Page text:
And then there was Babar Azam’s run out, according to Sarfraz the wicket that started it all. “We didn’t handle the pressure well is what I would say. When we had 40 [29 runs left to win] runs, that run out for Babar was the turning point. Our collapse started from there. I would say we didn’t handle the pressure well.
“It is very upsetting to say the least. The way we started off yesterday, we felt we would get through to the target easily. But then we lost three wickets before Asad Shafiq and Azhar struck up a good partnership. The pitch’s behaviour on all four days has been the same. It was important for set players to play on it and capitalise on their starts. We have seen throughout this match that as soon as wickets fall, the teams collapsed, be it us or them.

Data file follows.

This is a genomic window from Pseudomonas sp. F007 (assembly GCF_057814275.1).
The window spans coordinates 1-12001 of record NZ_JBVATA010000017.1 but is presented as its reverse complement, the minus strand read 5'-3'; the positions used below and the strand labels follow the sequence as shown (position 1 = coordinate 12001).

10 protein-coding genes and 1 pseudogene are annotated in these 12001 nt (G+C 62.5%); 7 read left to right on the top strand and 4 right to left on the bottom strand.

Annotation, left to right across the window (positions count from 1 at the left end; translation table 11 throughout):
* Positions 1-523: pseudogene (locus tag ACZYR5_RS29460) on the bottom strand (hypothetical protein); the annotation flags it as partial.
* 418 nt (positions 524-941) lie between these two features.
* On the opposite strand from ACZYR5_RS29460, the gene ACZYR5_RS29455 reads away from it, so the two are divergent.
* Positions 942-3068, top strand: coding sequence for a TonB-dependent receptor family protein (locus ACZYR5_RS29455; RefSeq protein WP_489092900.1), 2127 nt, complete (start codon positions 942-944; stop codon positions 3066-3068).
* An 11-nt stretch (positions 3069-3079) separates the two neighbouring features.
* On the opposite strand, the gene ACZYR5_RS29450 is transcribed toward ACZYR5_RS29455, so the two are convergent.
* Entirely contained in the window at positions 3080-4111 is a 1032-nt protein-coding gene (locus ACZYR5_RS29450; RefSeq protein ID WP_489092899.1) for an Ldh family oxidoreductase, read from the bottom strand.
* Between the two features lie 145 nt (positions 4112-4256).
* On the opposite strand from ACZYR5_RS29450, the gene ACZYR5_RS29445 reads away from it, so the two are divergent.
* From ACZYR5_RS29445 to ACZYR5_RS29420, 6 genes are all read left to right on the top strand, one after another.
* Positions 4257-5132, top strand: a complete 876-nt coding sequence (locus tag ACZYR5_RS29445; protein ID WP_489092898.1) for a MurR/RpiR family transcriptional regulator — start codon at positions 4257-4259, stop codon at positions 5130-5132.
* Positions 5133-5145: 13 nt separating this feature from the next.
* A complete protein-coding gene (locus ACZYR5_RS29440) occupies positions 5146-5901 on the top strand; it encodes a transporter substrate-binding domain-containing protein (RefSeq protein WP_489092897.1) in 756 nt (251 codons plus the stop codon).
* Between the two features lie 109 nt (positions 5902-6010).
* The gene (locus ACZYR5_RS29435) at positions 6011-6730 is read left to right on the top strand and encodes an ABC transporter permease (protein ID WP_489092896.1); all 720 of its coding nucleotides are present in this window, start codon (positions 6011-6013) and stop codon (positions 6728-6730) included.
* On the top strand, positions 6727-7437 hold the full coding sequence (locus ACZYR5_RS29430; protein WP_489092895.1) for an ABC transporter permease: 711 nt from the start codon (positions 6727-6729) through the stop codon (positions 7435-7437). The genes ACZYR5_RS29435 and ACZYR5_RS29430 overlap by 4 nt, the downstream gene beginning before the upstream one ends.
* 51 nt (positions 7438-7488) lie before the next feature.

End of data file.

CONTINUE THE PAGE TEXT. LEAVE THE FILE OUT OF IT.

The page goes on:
“As far as the chase goes, we should have achieved that target and it a huge disappointment for the team.”
The pressure on Sarfraz was supposed to ease after this match, with Pakistan looking to convince fans the series against Sri Lanka last year had simply been an aberration. However, with Misbah-ul-Haq and Younis Khan’s void nowhere close to being filled, and Sarfraz miles from the batsman he was when not laden with the responsibility of captaincy, it is unclear where Pakistan go from here.
For most of the past decade, Sydney 2010 has been the byword for Pakistan at their worst, but it is Abu Dhabi 2018 that takes centre-stage on that list now. Sydney put paid to Kamran Akmal’s future as a Test match wicketkeeper for Pakistan, with none other than Sarfraz making his debut in the following Test. With his place in the Test side, as captain, wicketkeeper and batsman, never more publicly under the microscope than it has been of late, Sarfraz of all people will know how much work he has to do if he is to avoid suffering an eerily circular fate over the coming weeks and months.